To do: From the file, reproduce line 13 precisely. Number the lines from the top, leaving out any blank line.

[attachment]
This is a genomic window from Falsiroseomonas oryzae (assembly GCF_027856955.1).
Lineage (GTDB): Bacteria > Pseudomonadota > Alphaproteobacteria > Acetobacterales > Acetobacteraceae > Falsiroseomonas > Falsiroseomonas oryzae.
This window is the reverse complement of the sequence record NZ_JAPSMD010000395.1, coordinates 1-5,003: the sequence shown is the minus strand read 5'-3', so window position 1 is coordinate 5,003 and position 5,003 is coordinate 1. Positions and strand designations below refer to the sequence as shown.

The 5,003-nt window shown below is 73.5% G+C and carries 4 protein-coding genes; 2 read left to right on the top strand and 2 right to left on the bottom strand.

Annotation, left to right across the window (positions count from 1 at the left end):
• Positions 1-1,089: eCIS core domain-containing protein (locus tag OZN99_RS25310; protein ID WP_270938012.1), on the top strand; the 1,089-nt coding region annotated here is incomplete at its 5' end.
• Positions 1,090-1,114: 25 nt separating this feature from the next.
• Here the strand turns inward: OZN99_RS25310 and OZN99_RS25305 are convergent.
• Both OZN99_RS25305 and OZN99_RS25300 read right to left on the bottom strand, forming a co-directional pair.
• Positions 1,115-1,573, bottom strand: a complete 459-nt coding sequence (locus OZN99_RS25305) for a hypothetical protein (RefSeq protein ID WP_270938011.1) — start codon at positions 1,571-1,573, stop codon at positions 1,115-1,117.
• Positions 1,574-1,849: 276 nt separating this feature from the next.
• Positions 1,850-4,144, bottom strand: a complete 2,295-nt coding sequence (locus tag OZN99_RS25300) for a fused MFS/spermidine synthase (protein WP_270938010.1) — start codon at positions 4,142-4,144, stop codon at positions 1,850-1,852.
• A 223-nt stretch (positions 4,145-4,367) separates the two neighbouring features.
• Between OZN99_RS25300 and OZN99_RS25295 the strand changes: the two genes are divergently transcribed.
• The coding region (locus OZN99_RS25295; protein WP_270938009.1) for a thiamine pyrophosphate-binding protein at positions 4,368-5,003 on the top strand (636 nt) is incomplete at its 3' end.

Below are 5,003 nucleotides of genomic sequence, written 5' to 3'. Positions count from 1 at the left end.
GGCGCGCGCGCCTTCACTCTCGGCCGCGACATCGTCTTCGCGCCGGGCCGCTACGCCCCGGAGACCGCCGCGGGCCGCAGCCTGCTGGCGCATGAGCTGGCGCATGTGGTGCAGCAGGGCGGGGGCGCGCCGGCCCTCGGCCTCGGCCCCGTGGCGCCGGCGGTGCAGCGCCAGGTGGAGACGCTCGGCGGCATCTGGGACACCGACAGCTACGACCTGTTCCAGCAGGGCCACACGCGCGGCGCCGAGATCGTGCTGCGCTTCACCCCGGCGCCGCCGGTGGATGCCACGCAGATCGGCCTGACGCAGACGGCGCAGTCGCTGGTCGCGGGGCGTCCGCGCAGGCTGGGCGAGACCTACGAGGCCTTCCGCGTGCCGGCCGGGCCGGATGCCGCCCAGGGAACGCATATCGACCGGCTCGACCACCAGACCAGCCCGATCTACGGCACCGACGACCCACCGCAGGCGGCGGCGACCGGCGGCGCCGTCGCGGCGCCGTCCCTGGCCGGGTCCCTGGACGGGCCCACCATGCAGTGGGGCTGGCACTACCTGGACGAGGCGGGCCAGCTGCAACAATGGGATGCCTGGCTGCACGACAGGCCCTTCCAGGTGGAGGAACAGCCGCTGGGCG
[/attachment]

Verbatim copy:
• A 223-nt stretch (positions 4,145-4,367) separates the two neighbouring features.